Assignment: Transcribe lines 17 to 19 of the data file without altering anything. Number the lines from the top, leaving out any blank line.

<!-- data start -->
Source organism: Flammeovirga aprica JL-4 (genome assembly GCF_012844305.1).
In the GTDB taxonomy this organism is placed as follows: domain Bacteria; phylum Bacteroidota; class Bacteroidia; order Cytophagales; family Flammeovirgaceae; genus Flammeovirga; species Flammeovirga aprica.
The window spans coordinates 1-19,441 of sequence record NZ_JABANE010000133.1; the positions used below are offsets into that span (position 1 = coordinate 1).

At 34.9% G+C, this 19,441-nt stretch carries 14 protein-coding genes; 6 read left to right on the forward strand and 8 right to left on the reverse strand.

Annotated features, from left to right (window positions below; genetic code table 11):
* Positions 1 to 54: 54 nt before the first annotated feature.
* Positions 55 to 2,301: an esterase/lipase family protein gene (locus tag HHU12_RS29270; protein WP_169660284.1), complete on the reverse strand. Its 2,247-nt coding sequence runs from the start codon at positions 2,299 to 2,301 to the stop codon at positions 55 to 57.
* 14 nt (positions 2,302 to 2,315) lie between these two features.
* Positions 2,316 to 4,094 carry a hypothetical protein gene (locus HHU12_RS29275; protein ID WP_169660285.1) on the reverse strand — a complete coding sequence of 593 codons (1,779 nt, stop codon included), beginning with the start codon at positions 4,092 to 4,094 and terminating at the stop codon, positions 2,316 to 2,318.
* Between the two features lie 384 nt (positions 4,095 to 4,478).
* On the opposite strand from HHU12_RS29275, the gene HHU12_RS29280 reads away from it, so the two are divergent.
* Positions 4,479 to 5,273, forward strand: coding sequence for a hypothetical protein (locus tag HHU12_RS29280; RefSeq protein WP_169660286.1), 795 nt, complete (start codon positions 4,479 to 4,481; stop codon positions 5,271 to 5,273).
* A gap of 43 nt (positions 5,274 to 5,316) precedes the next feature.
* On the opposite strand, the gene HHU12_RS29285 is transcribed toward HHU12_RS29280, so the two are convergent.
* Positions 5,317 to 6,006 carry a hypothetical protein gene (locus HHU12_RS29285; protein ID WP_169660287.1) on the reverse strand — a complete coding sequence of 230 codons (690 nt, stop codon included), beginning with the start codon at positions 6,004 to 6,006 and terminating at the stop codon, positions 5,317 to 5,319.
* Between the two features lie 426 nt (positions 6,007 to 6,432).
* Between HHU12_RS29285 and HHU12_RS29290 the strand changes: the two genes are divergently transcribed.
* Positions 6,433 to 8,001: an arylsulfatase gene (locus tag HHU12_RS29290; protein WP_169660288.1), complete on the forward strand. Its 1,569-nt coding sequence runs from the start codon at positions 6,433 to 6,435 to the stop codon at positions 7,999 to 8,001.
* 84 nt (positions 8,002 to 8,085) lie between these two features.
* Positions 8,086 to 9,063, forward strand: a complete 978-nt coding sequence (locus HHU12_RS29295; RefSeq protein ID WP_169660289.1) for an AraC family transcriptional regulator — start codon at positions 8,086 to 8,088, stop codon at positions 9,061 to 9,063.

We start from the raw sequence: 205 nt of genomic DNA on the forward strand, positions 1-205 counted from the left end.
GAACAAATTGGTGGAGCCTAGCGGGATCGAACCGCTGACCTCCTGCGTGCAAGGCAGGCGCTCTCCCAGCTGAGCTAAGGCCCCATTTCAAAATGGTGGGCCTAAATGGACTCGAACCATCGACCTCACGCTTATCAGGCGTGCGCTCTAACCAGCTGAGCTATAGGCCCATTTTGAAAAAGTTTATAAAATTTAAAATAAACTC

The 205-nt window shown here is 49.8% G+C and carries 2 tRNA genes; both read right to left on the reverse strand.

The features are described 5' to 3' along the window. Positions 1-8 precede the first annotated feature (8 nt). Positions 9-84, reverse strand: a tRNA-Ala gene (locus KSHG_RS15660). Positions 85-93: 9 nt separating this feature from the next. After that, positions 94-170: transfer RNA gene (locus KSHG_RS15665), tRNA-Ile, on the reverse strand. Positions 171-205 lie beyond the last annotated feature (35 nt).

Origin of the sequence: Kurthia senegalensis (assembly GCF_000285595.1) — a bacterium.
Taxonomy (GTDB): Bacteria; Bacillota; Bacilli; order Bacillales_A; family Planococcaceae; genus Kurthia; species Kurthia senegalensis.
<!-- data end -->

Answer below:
* Between HHU12_RS29285 and HHU12_RS29290 the strand changes: the two genes are divergently transcribed.
* Positions 6,433 to 8,001: an arylsulfatase gene (locus tag HHU12_RS29290; protein WP_169660288.1), complete on the forward strand. Its 1,569-nt coding sequence runs from the start codon at positions 6,433 to 6,435 to the stop codon at positions 7,999 to 8,001.
* 84 nt (positions 8,002 to 8,085) lie between these two features.